Testing the Waters

“The bizarre thing about me being in Japan is that I keep coming back here even though I associate it with a few unpleasant moments in my life. It was never Japan’s fault, but bad things kept happening back in Europe while I was here. 2015 was not a great year for me. More than 10 deaths in the family, friends of friends (and their relatives), and some people I went to high school with—all in one year! I couldn’t be there for them and I had to deal with it while in Japan, where people don’t really show their emotions outwardly and where I had few friends. I was like, ‘What the hell am I doing here?’ That’s why when people say their year abroad was the best year of their life, that there were no hiccups, I’m not sure I want to believe them. For me, my year abroad was more about seeing whether I could live here and not go insane.

Lost in a plethora of shops. Ramen or oden?

“To balance things, I’ve always liked Japan for some reason, ever since I was a kid. I mean I can’t remember not liking Japan. There’s even a picture of me in a kimono when I was 3. Food played a big part; it’s one of the reasons I decided to study Japanese in the first place. I remember being jealous of a girl sitting next to me in a kaiten sushi restaurant (conveyor belt sushi place) when I came to Japan for the first time. She could order directly from the chef, including my favorite unagi (conger eel), which wasn’t on the conveyor belt. To this day, it doesn’t matter which part of the world I’m in, if it’s my birthday, I’m having Japanese food. It’s probably more than a minor obsession of mine. And at least now I can order properly.”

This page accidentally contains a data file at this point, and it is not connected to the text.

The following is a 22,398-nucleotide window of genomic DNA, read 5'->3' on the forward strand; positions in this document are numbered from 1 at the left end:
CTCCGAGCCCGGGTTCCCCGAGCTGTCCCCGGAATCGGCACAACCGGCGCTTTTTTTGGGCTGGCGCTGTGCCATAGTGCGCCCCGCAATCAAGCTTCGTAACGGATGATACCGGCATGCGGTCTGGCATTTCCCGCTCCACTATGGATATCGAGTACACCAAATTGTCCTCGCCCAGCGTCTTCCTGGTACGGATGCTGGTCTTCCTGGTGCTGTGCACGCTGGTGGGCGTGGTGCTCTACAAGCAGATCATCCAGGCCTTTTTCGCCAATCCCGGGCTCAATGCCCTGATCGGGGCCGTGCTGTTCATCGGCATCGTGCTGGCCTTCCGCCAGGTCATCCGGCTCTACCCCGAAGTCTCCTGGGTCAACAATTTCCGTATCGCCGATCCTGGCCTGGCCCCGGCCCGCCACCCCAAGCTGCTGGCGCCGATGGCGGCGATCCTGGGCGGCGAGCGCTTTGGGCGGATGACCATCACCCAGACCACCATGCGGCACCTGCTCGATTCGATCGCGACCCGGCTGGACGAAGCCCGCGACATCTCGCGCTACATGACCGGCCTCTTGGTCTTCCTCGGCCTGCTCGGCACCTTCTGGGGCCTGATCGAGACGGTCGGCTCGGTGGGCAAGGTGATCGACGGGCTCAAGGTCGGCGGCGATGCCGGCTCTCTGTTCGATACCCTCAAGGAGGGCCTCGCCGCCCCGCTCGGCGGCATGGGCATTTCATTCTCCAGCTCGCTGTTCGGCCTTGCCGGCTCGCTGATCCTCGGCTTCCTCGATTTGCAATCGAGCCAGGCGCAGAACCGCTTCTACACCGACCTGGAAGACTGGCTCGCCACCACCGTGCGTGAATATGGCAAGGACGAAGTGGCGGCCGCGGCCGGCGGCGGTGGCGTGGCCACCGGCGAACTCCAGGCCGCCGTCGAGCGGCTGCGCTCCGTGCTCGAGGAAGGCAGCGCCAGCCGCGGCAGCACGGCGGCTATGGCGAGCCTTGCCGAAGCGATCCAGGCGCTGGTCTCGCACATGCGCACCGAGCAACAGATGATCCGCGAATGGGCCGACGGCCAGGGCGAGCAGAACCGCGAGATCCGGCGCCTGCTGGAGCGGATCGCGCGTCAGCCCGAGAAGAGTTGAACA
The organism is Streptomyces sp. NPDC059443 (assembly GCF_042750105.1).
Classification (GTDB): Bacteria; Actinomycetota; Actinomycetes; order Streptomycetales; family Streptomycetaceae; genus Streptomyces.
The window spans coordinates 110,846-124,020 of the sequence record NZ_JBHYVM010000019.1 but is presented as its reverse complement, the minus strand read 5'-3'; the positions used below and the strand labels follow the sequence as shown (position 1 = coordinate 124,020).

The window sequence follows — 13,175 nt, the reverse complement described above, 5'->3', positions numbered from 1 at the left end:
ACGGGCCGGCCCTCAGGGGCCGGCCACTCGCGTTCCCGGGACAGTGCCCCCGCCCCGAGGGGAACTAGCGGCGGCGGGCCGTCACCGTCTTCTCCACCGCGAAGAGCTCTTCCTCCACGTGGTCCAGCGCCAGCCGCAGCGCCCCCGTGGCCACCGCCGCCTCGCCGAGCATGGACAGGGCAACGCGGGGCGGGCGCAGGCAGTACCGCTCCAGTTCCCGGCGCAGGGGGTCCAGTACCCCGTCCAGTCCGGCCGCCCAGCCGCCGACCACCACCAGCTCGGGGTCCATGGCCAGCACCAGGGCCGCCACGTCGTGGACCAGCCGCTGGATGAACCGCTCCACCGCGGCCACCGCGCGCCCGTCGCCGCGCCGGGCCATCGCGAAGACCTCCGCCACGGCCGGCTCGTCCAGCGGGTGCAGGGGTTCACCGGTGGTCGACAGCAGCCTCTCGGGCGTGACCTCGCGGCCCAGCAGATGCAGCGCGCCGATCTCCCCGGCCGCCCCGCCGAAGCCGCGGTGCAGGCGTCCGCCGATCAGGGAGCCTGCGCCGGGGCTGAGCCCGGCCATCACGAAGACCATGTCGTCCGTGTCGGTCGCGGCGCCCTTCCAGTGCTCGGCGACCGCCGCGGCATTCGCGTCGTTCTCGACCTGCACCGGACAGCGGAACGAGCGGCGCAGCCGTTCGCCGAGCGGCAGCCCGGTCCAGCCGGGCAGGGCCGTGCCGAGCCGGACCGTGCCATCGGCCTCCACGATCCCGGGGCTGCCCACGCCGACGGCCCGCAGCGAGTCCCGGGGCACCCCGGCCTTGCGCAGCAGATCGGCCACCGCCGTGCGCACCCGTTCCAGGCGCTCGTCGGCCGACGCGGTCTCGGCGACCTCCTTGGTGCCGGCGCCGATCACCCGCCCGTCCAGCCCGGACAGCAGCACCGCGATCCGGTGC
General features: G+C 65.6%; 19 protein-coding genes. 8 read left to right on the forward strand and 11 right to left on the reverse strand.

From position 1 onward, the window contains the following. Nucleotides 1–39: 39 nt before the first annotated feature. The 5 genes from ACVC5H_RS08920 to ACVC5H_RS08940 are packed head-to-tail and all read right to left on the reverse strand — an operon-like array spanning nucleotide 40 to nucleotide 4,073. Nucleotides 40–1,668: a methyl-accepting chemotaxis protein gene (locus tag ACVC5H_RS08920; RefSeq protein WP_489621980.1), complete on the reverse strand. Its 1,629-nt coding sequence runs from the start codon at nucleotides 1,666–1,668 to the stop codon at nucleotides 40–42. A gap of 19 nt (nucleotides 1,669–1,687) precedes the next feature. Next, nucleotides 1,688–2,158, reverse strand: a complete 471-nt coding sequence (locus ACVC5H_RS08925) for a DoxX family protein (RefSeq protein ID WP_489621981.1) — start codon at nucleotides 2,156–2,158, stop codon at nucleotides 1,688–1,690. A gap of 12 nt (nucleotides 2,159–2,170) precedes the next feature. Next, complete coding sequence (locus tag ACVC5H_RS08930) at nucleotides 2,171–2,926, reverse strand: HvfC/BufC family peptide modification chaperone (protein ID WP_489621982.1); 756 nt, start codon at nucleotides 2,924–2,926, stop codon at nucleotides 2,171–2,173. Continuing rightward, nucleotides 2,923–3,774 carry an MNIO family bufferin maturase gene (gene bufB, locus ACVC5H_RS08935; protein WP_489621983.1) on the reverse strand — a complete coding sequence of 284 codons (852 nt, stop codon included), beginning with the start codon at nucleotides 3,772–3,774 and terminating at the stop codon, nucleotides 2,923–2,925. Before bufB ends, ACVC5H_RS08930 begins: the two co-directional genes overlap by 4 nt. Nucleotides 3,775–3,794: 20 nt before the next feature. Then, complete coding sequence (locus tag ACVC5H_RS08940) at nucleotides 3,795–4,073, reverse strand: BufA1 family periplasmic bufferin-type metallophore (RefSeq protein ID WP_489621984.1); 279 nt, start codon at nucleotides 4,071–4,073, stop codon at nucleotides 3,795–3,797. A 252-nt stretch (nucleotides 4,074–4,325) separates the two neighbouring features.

(Kirsty comes from the Netherlands and now works for a local magazine in Tokyo. She writes about places to go, things to try, and the people who make up this vibrant city.)Kirsty06

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Finding diversity and inclusion. Breaking down barriers one post at a time. Stories and snapshots of foreigners making their way in Japan.

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